If you’re looking for a way to kick your seed germination into high gear then check out the video below. By using a simple method of insulating the seed starting tray you can improve you shorten your germination times, increase your germination rates, and save energy.
How To: Improve Seed Germination Time and Rate
Most seeds require, or at least will benefit, from warmth when germinating. Simulating the end of winter and the warming soil and sunshine of spring is what triggers seeds to germinate. Attempting to germinate in a cool area such as an unconditioned basement the germination rate will likely be slow. Some seeds may not germinate at all without supplementing some heat.
By using a seed tray warming mat you can definitely improve your seed germination rate. Sadly, most of the seed tray warming mats are very inefficient. They’re usually only designed to keep the tray 10-15 degrees Fahrenheit above the ambient (air) temperature. NOTE: Seed warming mats should always be used with a temperature controller! If your seed starting area is 60 degrees the best you can hope for is 70-75F in your tray. Not to mention the seed warming mat will likely run close to nonstop to achieve these temperatures. Additionally, those temperatures are at the bottom of the seed tray, not even at the soil level of the seeds. Some seeds like tomatoes and peppers, especially super-hot peppers, have a recommended germination temperature of over 80F.
Using insulation around your seed warming tray will retain all the heat produced by the warming mat. Additionally, the seed tray will have a consistent temp from top to bottom, even the air in your humidity dome. Using insulation around my seed starting tray I was able to easily achieve 85 degrees F. Some super-hot pepper seeds I have that say might take up to 30 days to germinate. Mine sprouted in just 7 days using this method.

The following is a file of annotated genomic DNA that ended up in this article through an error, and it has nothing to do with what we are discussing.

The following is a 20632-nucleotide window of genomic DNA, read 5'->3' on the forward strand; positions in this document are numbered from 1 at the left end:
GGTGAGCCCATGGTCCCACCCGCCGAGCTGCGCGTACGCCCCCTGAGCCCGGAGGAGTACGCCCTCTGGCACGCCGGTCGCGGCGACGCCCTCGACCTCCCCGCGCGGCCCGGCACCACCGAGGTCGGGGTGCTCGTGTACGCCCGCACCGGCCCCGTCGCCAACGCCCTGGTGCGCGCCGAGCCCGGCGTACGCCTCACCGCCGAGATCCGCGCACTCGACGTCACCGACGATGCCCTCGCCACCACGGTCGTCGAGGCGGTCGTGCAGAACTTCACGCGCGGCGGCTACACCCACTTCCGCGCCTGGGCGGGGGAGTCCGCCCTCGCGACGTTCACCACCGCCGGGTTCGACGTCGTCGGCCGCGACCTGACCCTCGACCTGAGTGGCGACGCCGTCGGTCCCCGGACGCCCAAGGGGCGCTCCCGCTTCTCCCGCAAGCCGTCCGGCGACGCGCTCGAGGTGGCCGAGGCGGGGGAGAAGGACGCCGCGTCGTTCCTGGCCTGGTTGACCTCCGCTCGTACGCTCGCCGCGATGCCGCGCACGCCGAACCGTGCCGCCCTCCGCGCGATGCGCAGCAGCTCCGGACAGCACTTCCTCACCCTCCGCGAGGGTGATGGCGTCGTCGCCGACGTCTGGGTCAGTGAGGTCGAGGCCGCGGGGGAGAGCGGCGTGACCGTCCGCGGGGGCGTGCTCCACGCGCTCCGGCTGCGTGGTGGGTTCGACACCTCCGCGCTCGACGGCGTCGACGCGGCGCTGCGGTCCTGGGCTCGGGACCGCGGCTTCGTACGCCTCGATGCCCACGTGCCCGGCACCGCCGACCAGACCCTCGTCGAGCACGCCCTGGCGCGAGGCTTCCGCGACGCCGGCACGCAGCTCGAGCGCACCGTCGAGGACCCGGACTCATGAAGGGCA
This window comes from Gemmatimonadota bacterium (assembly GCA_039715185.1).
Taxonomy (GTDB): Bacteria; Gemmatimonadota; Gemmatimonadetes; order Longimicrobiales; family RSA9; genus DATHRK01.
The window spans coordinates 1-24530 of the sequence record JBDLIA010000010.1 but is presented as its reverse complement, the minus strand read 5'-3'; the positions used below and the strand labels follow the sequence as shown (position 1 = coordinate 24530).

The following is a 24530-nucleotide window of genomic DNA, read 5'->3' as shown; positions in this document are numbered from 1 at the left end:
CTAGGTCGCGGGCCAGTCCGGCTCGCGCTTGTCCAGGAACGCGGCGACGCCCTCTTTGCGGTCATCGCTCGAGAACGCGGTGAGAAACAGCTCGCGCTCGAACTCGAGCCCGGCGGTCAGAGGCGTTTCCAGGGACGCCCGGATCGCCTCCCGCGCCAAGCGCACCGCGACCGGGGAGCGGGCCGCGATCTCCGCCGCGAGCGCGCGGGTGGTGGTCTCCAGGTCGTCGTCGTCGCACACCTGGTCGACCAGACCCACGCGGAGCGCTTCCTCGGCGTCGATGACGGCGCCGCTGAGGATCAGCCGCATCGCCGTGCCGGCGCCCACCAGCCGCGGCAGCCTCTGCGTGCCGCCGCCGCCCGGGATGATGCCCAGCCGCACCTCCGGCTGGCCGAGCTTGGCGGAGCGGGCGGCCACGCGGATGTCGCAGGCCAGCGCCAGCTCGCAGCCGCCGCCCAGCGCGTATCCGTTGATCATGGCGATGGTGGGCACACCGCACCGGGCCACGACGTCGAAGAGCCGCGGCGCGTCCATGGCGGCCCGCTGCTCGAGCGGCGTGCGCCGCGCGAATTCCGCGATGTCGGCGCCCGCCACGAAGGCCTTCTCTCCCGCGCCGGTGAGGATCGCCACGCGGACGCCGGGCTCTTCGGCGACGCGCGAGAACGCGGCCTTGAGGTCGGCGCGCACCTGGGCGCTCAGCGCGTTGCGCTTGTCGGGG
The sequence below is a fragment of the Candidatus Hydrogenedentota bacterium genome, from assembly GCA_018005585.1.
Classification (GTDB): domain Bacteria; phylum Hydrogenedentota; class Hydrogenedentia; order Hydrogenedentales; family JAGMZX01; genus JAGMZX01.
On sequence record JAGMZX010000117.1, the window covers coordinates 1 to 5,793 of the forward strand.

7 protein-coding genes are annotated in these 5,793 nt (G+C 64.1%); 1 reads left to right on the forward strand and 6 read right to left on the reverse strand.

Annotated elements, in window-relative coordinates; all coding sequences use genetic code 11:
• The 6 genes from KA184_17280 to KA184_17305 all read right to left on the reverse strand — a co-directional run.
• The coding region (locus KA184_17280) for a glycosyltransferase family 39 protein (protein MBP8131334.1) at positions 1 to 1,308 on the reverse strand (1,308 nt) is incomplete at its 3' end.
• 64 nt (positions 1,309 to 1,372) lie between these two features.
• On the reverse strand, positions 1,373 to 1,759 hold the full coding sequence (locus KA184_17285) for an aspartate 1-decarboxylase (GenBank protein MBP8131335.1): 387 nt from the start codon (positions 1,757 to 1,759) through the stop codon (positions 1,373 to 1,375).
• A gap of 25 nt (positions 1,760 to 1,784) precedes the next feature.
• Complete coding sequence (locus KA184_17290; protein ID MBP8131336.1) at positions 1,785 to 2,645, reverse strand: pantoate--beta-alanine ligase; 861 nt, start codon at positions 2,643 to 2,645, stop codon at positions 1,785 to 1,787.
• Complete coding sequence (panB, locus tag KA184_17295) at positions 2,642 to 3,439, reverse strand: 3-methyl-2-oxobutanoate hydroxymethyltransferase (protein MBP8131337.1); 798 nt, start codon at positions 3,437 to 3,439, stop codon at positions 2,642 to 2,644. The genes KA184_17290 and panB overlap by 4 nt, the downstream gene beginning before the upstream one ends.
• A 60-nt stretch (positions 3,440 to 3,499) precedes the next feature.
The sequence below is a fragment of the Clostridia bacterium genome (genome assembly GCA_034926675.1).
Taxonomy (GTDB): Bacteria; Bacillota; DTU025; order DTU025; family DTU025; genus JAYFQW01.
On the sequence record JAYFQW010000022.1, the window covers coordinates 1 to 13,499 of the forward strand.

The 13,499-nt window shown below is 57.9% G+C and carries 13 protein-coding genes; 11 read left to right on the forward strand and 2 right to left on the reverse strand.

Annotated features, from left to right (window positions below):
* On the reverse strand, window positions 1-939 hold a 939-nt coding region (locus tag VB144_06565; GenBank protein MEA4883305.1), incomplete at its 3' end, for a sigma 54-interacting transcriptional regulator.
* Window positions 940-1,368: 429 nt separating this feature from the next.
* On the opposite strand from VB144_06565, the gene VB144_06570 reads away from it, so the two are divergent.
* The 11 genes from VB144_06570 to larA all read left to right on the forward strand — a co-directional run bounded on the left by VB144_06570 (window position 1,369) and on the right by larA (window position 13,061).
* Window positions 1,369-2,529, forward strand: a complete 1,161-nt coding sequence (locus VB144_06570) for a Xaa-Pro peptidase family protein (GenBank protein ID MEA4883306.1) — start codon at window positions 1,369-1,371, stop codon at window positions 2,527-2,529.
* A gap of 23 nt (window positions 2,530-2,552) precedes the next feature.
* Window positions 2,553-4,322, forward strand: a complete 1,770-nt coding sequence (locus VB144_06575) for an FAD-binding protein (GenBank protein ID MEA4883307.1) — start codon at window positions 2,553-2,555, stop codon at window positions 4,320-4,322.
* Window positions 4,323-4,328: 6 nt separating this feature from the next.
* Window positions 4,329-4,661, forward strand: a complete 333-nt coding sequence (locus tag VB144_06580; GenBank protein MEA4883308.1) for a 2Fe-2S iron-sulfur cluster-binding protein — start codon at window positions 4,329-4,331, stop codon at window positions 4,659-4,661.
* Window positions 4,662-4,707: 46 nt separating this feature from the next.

What Materials Can Be Used to Insulate the Seed Tray?
You could use Styrofoam or similar materials to insulate. My preference is the foil backed bubble wrap insulation seen in the video above. The bubble wrap is easy to work with, it’s thin, can be cut with scissors, held together with tape. It also has many other uses. For best adhesion use foil tape, made with aluminum, for the bubble wrap.
The foil backed bubble wrap can serve many other purposes as well. I even used it to line the shelf of my grow out area. This is helping to maintain a better temperature for my plants. As a bonus it helps reflect light back to my seedlings that would otherwise be lost.
If you’re using a seed starting mat then why not get the most of it. Not only will you make your germinating seeds happier but you’ll save some electricity in the process. Do you have any experience with using insulation around your seed starting tray? If so, I’d love to hear about your experiences in the comment section.
If you live in Michigan, we started a Facebook group for selling and swapping plants and seeds. Click here for more information about our Plants and Seeds Buy/Sell/Trade Facebook group.